SINGAPORE – Fancy a cup of coffee or tea packed with live probiotics that could improve your gut health?
Researchers from the National University of Singapore (NUS) have concocted the drinks using a fermentation process which produces healthy compounds that increase the amount of nutrients absorbed by the body while retaining the health benefits associated with coffee and tea.
Two doctoral students from NUS Food Science and Technology, Ms Wang Rui and Ms Alcine Chan, created the probiotic tea and coffee respectively.
To create the tea, Ms Wang added nutrients into a tea infusion, followed by probiotics.
The tea mixture was left to ferment for two days, before it was ready for consumption.
Said Ms Wang: “The probiotic tea tastes like fruit tea with a little bit of acidity, and a similar mouthfeel to the original tea.”
Consumers can add sweeteners and milk, or cream, based on their preferences, she added.
Ms Chan, who created the probiotic coffee, added nutrients to brewed coffee, followed by probiotics.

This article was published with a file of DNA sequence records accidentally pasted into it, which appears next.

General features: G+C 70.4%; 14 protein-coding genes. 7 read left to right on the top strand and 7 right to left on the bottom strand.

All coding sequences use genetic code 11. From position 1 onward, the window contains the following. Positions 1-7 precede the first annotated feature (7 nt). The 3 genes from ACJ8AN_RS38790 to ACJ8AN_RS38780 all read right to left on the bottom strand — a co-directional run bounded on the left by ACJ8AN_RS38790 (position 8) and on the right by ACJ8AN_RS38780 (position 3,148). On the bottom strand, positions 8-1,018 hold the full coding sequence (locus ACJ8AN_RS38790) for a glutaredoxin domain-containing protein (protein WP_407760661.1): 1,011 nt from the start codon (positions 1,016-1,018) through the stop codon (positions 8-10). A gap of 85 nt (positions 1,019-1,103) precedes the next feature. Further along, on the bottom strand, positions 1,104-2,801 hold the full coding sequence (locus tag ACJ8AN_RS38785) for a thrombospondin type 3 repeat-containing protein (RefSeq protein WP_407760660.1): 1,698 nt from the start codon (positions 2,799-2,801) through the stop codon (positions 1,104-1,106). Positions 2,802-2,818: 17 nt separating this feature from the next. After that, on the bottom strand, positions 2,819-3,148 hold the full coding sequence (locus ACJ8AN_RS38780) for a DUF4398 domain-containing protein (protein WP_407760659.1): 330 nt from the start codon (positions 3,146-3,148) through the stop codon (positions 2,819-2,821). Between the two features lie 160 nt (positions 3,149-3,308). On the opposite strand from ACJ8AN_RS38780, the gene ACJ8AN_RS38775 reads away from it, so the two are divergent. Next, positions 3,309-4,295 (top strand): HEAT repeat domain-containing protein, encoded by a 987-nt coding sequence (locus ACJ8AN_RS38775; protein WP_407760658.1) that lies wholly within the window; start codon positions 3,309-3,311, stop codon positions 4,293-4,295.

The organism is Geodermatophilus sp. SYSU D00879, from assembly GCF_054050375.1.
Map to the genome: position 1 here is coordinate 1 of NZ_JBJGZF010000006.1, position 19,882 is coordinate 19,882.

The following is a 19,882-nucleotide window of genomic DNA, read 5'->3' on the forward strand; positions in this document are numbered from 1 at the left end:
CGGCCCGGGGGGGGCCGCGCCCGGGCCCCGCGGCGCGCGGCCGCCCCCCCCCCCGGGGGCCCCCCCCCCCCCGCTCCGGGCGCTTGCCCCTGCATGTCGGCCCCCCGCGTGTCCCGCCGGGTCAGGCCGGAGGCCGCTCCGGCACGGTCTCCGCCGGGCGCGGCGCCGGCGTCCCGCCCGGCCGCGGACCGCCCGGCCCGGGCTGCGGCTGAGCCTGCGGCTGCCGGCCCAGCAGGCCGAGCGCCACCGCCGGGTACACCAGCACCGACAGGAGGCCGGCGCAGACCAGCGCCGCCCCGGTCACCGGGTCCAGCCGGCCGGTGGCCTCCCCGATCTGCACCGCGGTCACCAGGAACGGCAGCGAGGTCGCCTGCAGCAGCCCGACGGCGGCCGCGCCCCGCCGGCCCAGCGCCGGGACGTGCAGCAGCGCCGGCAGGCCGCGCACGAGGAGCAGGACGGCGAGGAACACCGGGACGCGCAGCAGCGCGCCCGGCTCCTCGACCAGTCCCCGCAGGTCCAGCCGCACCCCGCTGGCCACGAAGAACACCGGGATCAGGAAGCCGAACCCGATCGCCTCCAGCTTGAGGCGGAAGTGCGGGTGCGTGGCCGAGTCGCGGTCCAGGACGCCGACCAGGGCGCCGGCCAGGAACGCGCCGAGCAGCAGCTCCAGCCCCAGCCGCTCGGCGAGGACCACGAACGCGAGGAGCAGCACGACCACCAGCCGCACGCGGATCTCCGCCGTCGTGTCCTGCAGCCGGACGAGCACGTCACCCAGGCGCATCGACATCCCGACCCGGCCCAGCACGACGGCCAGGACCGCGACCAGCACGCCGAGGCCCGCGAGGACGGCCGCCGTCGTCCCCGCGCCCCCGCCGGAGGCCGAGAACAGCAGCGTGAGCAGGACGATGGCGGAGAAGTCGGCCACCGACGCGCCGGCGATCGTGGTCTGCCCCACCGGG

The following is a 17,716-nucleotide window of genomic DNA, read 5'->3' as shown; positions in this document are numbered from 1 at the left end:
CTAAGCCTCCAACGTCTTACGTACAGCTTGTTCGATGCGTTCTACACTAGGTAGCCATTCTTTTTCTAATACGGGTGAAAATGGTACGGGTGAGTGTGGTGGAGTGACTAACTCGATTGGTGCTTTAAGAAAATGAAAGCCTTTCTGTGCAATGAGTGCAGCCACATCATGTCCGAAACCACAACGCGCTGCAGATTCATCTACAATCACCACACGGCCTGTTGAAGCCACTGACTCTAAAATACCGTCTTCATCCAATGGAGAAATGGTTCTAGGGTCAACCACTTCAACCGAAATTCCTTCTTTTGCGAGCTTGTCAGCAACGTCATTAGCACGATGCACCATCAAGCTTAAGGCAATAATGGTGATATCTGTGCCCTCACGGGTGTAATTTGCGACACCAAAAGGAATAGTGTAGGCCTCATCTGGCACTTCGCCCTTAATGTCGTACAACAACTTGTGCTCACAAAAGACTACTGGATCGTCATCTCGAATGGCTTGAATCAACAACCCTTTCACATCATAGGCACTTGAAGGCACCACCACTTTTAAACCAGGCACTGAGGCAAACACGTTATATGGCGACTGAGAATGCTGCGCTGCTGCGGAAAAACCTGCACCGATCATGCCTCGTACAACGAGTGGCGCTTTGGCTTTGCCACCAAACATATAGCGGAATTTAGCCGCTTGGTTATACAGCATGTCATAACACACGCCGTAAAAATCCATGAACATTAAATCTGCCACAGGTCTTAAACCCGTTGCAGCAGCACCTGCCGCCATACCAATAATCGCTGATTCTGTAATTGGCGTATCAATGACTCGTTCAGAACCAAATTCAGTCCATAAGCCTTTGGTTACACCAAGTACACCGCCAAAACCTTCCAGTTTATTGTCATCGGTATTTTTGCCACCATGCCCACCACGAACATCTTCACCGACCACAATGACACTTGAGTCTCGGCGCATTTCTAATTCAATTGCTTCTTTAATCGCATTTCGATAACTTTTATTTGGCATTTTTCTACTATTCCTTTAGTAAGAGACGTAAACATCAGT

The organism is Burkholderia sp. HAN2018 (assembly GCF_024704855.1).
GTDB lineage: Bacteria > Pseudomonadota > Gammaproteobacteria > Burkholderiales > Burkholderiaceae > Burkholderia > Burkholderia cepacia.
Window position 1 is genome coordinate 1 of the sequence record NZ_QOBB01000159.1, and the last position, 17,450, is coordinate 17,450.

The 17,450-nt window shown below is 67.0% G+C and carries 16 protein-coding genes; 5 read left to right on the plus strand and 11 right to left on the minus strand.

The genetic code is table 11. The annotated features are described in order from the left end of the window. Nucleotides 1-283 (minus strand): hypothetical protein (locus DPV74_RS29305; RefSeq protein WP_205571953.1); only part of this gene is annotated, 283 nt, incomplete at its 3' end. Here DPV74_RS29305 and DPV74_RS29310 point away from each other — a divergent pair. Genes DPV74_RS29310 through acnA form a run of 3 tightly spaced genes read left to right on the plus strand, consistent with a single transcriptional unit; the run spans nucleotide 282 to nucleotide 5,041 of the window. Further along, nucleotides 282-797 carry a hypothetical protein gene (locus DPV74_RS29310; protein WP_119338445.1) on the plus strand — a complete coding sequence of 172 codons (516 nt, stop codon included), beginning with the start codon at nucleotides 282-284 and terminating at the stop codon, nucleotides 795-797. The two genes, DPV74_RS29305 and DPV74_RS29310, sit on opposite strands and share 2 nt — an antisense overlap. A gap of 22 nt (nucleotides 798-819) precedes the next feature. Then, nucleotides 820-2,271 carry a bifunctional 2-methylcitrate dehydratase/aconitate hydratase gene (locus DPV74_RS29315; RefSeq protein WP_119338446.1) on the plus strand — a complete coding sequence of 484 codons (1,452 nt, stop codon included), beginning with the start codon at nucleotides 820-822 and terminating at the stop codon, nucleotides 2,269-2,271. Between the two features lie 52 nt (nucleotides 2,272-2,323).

The mixture was left to ferment for a day, and placed in the refrigerator following probiotic fermentation.
The coffee was then ready to drink. Drinkers can also add sugar and milk before consumption.
Ms Chan, who concocted several prototypes of the probiotic coffee, said: “Some of them give better-balanced acidity, some give better mouthfeel, some have deeper smoky flavours, and some can retain the coffee flavour better after long-term storage.”
The coffee and tea can be stored chilled or at room temperature for more than 14 weeks without compromising on their probiotic viability.
Each serving of the probiotic tea and coffee contains at least 1 billion units of live probiotics, which is the daily amount recommended by the International Scientific Association for Probiotics and Prebiotics.
The students are refining their recipes to enhance the taste and flavour of the two beverages.
The team has also filed a patent for the probiotic coffee and tea recipe and plan to collaborate with industry partners to bring it to the market.
Unlike traditional probiotic carriers such as yogurt and cultured milk, coffee and tea are both plant-based and non-dairy drinks that are suitable for vegans, said Associate Professor Liu Shao Quan from NUS Department of Food Science and Technology at the Faculty of Science, who supervised the students.
It is also ideal for people who are lactose intolerant or have high cholesterol and allergies to dairy proteins.
Said Prof Liu: “Coffee and tea are two of the most popular drinks around the world, and are both plant-based infusions. As such, they act as a perfect vehicle for carrying and delivering probiotics to consumers.”